In the midst of this tumult, I was transfixed by yet another Medusa. Cellini’s Perseus, with Hermes’ wings on his feet, Hades’ magic helmet on his head, and Zeus’ adamantine sword in his hand, holds Medusa’s severed head aloft to the throng of tourists and Florentines, just as he has for more than four centuries. Perseus is a cast-bronze triumph, and at the time of its creation, a technological marvel. Perseus is pure muscular perfection, superhuman, a superman in bronze. He embodies the human qualities of victory: beauty, bravery and cunning. Medusa’s decapitated body lies lithe at Perseus’ feet, a gush of strange, turgid blood bursts from her neck. The same grotesque sanguinity falls from her severed head like a thick braid.
The victory of Perseus over Medusa seems so definitive, so final. Medusa is decapitated, her lifeless body forever violated. But nothing is never not ambiguous when it comes to Medusa. Perseus and Medusa are uncannily the same, each a reflection of the other. Both cast their gaze down on us, and as we look up, we see a repeated countenance — their two faces share an eerie resemblance. Julia Kristeva reads Medusa as Perseus’ “grieved double.”6Kristeva, Julia. The Severed Head. New York: Columbia. 2012. 35. She writes:
“An unnerving impression of likeness emerges from this interweaving: lying down — standing, severed — intact, man — woman, old — young. A play of mirrors in which the hero displays, in two parts of the body from which spurt jets of metallic blood, his own castration, simultaneously anguished– as the withdrawn face of the bent Perseus indicates — and triumphant — as suggested by the posture and more insidiously by the living, horribly bloody, proffered torso of Medusa herself.”7Kristeva. 35.
Perseus is anguished and triumphant. Medusa is both living and dead. Contradictions weave themselves together, ambiguities electrify the loggia, bothness prevails. Eros and Thanatos intertwine and reflect each other in a never-ending mise en abyme.
Medusa’s right arm, as muscular and toned as Perseus’, falls lifeless from the pedestal. And then at the end of her arm, her index finger rises, as if to say, “Un moment per favore, I’m not dead yet.”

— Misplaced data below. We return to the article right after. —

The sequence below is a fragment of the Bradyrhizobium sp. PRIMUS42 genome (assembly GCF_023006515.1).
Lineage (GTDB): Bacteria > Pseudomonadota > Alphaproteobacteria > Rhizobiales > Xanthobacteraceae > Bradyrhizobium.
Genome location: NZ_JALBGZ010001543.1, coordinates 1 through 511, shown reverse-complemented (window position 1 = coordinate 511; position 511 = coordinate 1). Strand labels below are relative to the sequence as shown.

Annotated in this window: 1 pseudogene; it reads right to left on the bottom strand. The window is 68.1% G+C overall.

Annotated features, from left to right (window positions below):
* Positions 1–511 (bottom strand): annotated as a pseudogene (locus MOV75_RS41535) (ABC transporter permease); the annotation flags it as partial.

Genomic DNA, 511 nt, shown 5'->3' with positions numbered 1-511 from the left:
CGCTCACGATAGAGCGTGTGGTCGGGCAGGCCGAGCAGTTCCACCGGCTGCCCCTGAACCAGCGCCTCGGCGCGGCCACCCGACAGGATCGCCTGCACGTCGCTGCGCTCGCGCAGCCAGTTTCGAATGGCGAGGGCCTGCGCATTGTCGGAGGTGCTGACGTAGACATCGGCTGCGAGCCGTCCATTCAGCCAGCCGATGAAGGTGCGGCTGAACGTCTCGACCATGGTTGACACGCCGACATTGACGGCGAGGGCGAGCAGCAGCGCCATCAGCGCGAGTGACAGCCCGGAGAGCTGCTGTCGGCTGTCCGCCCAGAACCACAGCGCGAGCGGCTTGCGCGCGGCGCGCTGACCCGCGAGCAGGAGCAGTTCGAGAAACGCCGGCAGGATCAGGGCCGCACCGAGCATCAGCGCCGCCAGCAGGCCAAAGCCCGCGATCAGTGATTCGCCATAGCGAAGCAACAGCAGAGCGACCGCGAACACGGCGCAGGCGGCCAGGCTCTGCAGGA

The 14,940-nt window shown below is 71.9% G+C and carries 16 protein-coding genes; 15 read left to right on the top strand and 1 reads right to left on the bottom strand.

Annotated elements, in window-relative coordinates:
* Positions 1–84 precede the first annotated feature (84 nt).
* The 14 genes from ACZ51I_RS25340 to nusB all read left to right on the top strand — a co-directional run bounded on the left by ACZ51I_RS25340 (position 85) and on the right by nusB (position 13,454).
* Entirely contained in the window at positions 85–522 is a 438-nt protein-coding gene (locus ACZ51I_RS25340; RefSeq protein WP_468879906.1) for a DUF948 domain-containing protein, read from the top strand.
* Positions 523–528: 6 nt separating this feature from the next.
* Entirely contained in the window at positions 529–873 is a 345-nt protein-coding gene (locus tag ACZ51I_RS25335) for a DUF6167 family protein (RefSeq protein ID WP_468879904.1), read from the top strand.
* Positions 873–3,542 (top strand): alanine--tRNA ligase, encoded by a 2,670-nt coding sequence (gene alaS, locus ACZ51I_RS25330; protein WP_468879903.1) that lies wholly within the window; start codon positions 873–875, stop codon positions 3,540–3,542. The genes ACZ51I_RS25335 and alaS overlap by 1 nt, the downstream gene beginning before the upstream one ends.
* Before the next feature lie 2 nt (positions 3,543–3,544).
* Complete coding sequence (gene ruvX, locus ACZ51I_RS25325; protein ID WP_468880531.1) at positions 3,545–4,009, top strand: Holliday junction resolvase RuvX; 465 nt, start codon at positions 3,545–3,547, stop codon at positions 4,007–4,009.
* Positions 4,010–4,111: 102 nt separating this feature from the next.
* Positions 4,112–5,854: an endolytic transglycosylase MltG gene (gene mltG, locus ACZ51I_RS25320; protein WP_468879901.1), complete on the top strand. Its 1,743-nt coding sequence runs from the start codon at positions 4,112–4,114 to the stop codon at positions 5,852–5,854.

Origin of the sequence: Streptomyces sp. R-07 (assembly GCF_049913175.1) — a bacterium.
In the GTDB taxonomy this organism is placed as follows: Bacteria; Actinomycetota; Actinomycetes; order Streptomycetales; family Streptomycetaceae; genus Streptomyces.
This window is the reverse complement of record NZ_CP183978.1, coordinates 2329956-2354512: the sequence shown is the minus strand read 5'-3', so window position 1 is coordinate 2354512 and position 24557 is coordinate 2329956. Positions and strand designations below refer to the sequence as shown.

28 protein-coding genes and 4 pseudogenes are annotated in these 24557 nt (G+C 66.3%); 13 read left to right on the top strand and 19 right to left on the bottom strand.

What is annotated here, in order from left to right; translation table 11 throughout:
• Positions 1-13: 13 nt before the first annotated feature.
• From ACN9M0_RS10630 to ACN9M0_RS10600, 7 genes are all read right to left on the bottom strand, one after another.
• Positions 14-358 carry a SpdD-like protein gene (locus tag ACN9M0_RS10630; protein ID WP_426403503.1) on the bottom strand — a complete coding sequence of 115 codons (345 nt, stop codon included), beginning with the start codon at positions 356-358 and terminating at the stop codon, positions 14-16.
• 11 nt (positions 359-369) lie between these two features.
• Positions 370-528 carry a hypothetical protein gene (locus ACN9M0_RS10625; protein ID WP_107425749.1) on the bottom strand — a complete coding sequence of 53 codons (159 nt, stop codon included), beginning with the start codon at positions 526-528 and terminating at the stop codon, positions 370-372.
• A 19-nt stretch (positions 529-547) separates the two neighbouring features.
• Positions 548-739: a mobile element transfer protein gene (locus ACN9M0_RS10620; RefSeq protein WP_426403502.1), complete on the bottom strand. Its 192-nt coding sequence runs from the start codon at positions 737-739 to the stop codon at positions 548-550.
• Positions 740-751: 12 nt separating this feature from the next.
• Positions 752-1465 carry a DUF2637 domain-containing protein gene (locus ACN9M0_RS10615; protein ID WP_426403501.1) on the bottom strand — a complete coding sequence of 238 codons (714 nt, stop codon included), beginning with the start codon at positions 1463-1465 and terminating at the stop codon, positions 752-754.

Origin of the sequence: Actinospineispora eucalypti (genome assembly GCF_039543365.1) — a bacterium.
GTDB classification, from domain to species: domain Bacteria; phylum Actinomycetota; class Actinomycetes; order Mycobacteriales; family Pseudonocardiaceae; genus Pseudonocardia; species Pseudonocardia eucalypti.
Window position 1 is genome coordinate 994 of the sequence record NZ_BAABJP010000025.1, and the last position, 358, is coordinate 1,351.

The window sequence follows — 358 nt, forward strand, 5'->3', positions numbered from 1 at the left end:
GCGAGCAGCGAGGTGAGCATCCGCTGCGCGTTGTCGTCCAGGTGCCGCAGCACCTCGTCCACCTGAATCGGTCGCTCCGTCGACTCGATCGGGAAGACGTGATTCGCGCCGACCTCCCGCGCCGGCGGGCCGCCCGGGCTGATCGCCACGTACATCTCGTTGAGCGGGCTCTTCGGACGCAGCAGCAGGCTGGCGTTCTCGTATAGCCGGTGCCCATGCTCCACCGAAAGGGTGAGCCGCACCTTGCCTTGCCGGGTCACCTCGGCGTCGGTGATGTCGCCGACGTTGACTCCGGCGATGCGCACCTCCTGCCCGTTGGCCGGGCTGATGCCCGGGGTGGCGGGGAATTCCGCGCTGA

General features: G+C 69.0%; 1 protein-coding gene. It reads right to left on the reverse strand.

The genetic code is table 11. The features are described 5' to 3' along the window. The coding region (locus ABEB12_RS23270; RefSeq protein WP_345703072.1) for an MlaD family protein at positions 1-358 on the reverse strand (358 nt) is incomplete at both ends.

Medusa appeared again to me this past Winter, on a clear, cold day, on an outdoor terrace at the Whitney. This bronze monster, a goofy grotesque — as ambiguous as Cellini’s, but hilariously funny — stopped me in my tracks.
Here Medusa and Perseus have finally merged into a single hybrid being, mostly male — he is festooned with the kitschy accoutrement of twentieth-century violent machismo — yet this being retains the essential hybridity and bothness of Medusa. For example, Longo’s monster has a doubled face — but rather than being separate and ambiguous, these faces are merged and monstrous. Each bestial mouth is caught in silent scream, a monstrous howl. Medusa’s reptilian hair snakes under this monster’s ridiculous samurai/gladiator/viking/football helmet. The creature’s right arm holds aloft not a severed head, but an inverted and doubled flag, American on one side, Soviet on the other. He seems to stab himself with the flagpole’s spear-shaped finial. Here Thanatos has gotten the upper hand, along with a Reagan-era makeover.
This beast’s body is comprised of a rough aggregate of hundreds of small objects: toy soldiers, man-sized bullets, snakes, springs, nuts and bolts — the detritus, perhaps, of some imaginary battle. It’s all held together with chains, industrial hardware, a bicycle tire, and garlands of belted machine gun ammunition. An Alien-like hand reaches out from the monster’s chest — as if Medusa is within and trying to escape. A vestigial Medusan breast sits atop the bones of an exposed ribcage. The creature is armed to its canines, not with the magical tools of the Greek gods, but with the ordinary weapons of petit destruction with which we are familiar — a revolver, a Ka-Bar knife, grenades, and a weapon that looks borrowed, not from Athena, but from the set of Ghostbusters. In place of Zeus’ sword, this monster carries a sawed-off electric guitar neck, his axe. In place of Hermes’ magic sandals, a bat-wing sprouts from one of this beast’s reptilian ankles. He displays his genitals, but they echo less Perseus’ pudenda than a penis-scaled ballistic missile, a little Minuteman caught at the moment of launch. On his rump, he sprouts a pig’s tail. Just below that, a brace of thunderbolts shoots out of his anus, as if an angry Zeus up there, somewhere, clamoring to get out. As one viewer put it on that cold afternoon, “This thing is awesome!”